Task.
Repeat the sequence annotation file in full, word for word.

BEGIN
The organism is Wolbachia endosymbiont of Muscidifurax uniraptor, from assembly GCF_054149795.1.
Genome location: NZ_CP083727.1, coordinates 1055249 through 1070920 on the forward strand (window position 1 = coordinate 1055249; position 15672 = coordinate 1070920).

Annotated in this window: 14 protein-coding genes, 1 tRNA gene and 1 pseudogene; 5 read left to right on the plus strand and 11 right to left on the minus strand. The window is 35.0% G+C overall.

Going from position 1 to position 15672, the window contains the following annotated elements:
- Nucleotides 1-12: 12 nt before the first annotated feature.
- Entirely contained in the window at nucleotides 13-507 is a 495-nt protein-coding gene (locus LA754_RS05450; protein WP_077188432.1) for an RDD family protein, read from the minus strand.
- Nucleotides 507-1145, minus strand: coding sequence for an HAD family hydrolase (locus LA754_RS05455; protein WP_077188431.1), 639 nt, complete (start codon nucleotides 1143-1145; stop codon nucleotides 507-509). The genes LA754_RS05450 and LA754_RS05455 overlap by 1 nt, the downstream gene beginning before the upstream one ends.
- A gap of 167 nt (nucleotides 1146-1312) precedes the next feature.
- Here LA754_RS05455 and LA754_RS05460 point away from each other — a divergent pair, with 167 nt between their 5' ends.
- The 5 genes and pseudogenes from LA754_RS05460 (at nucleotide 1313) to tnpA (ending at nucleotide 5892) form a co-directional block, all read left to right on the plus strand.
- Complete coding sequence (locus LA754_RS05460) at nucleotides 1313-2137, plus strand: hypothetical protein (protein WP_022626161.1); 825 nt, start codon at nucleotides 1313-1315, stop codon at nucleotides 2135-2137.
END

The organism is Wolbachia endosymbiont of Muscidifurax uniraptor, from assembly GCF_054149795.1.
Genome location: NZ_CP083727.1, coordinates 1055249 through 1070920 on the forward strand (window position 1 = coordinate 1055249; position 15672 = coordinate 1070920).

Annotated in this window: 14 protein-coding genes, 1 tRNA gene and 1 pseudogene; 5 read left to right on the plus strand and 11 right to left on the minus strand. The window is 35.0% G+C overall.

Going from position 1 to position 15672, the window contains the following annotated elements:
- Nucleotides 1-12: 12 nt before the first annotated feature.
- Entirely contained in the window at nucleotides 13-507 is a 495-nt protein-coding gene (locus LA754_RS05450; protein WP_077188432.1) for an RDD family protein, read from the minus strand.
- Nucleotides 507-1145, minus strand: coding sequence for an HAD family hydrolase (locus LA754_RS05455; protein WP_077188431.1), 639 nt, complete (start codon nucleotides 1143-1145; stop codon nucleotides 507-509). The genes LA754_RS05450 and LA754_RS05455 overlap by 1 nt, the downstream gene beginning before the upstream one ends.
- A gap of 167 nt (nucleotides 1146-1312) precedes the next feature.
- Here LA754_RS05455 and LA754_RS05460 point away from each other — a divergent pair, with 167 nt between their 5' ends.
- The 5 genes and pseudogenes from LA754_RS05460 (at nucleotide 1313) to tnpA (ending at nucleotide 5892) form a co-directional block, all read left to right on the plus strand.
- Complete coding sequence (locus LA754_RS05460) at nucleotides 1313-2137, plus strand: hypothetical protein (protein WP_022626161.1); 825 nt, start codon at nucleotides 1313-1315, stop codon at nucleotides 2135-2137.